Convolution/Fourier Back Projection Algorithm

A slecture by ECE student Sahil Sanghani

Partly based on the ECE 637 material of Professor Bouman.

# Introduction

Convolution Back Projection (CBP) offers a reconstruction method that is not computationally expensive. Although the method is based on the Fourier Slice Theorem, there's never a transformation to the frequency domain. Theoretically CBP involves extruding every projection back through the origin and then summing the results. This operation is called back projection. In Figure 1b, the extrusion is demonstrated.

# Summary

There are 3 steps to reconstructing an object from its projections using CBP.
1. Measure the projections $p_{\theta}(r)$. (i.e. using CT)
2. Filter the projections $g_{\theta}(r) = h(r) * p_{\theta}(r)$
3. Back project filtered projections
$f(x,y) = \int_0^{\pi}g_{\theta}(x\cos(\theta)+x\sin(\theta))d\theta$

An infinite number of filtered back projections will result in a perfect reconstruction of the original image of the object given it is band limited. Since it is impossible to take that many projections, a good practice is to take at least $n$ back projections for a $n$ by $n$ image.

# Derivation

From the Fourier Slice Theorem, we get the following relationships.
\begin{align} u &= \rho\cos(\theta) \\ v &= \rho\sin(\theta) \end{align}

Now let's calculate the Jacobian of the polar coordinate transformation.

$dudv = \left | \frac{\partial (u,v)}{\partial (\theta,\rho)} \right \vert d\theta d\rho$
\begin{align} \left | \frac{\partial (u,v)}{\partial (\theta,\rho)} \right \vert &= det\begin{bmatrix} \frac{\partial u}{\partial \theta} & \frac{\partial u}{\partial \rho} \\ \frac{\partial v}{\partial \theta} & \frac{\partial u}{\partial \rho} \end{bmatrix} \\ &= det\begin{bmatrix} \frac{\partial (\rho\cos(\theta))}{\partial \theta} & \frac{\partial (\rho\cos(\theta))}{\partial \rho} \\ \frac{\partial (\rho\sin(\theta))}{\partial \theta} & \frac{\partial (\rho\sin(\theta))}{\partial \rho} \end{bmatrix} \\ &= det\begin{bmatrix} -\rho\sin(\theta) & \cos(\theta) \\ \rho\cos(\theta) & \sin(\theta) \end{bmatrix} \\ &= |-\rho\sin^{2}(\theta) - \rho\cos^{2}(\theta)| \\ &= |-\rho(\sin^{2}(\theta) + \cos^{2}(\theta))| \\ &= |-\rho| \\ &= |\rho| \\ \end{align}
$\Rightarrow dudv = |\rho|d\theta d\rho$
Starting with the formula for the inverse CSFT and using the Fourier Slice theorem, we will end up with
\begin{align} f(x,y) &= \int_{-\infty}^{\infty}\int_{-\infty}^{\infty}F(u,v)e^{2\pi j(xu+yv)}dudv \\ &= \int_{-\infty}^{\infty}\int_{0}^{\pi}F(\rho\cos(\theta),\rho\sin(\theta))e^{2\pi j(x\rho\cos(\theta) +y\rho\sin(\theta))}|\rho|d\theta d\rho \\ &= \int_0^{\pi}\underbrace{[\int_{-\infty}^{\infty}|\rho|P_{\theta}e^{2\pi j\rho(x\cos(\theta) +y\sin(\theta))}d\rho]}_{g_{\theta}(x\cos(\theta) + y\sin(\theta))}d\theta \end{align}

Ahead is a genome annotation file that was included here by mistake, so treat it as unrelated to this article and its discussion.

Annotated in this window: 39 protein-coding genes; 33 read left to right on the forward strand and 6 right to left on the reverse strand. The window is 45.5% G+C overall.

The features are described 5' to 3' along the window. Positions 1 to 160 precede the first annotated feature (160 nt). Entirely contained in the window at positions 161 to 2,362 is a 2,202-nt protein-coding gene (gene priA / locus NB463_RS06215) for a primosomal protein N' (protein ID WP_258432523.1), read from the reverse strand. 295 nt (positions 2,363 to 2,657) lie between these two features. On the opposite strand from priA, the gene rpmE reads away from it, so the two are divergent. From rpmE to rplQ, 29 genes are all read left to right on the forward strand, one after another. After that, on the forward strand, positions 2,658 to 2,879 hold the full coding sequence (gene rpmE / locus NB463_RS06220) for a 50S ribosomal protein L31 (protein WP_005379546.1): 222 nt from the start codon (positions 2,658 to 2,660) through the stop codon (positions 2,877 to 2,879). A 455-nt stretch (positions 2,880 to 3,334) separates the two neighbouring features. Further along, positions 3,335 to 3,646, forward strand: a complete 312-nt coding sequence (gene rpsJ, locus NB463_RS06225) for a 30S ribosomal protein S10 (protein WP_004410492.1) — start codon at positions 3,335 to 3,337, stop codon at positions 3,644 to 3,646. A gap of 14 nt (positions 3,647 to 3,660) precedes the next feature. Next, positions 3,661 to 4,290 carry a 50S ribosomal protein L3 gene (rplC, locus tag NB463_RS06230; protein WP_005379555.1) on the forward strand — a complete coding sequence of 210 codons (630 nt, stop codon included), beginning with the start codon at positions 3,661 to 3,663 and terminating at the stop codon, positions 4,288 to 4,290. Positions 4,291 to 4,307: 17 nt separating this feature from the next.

Pulling out $g_{\theta}(t)$,
\begin{align} g_{\theta}(t) &= \int_{-\infty}^{\infty}|\rho | P_{\theta}(\rho )e^{2\pi j\rho t} d\rho \\ &= CTFT^{-1}\{|\rho |P_{\theta}(\rho)\} \ \text{, by comparison with the CTFT formula}\\ &= h(t) * p_{\theta}(r) \\ \end{align}

# Projection Filter Analysis

Now let's focus on $g_{\theta}(r)$.
$g_{\theta}(r) = h(r) * p_{\theta}(r) \$
The frequency response of the filter is
$H(\rho) = CTFT{(h(r))} = |\rho| \$
After graphing the frequency response, it is apparent that the filter is a high pass filter.

This filter can be represented by a rect function minus a triangle function, so its equation is
\begin{align} H(\rho) &= f_c[rect(f/(2f_c))-\wedge(f/f_c)] \\ h(r) &= f_c^2[2sinc(2f_c t)-sinc^2(tf_c)] \end{align}

# Back Projection Analysis

As mentioned above, the back projection function is
$f(x,y) = \int_{0}^{\pi} b_{\theta}(x,y)d\theta$
$b_{\theta}(x,y) = g_{\theta}(x\cos(\theta)+y\sin(\theta)) \$
For each angle $\theta$, the back projection value is constant along lines of angle $\theta$ and takes on the value of $g_{\theta}(r)$. This is shown in Figure 1 and 3. The complete back projection is formed by integrating(essentially summing) back projections for various $\theta$. These angles range from $0$ to $\pi$ because the values start repeating after $\pi$. An approximation of the CBP is shown below.
\begin{align} f(x,y) &= \int_0^{\pi}b_{\theta}(x,y)d\theta \\ &\approx \frac{\pi}{M} \sum_{m=0}^{M-1} b_{\frac{m\pi}{M}}(x,y) \end{align}

References:
 C. A. Bouman. ECE 637. Class Lecture. Digital Image Processing I. Faculty of Electrical Engineering, Purdue University. Spring 2013.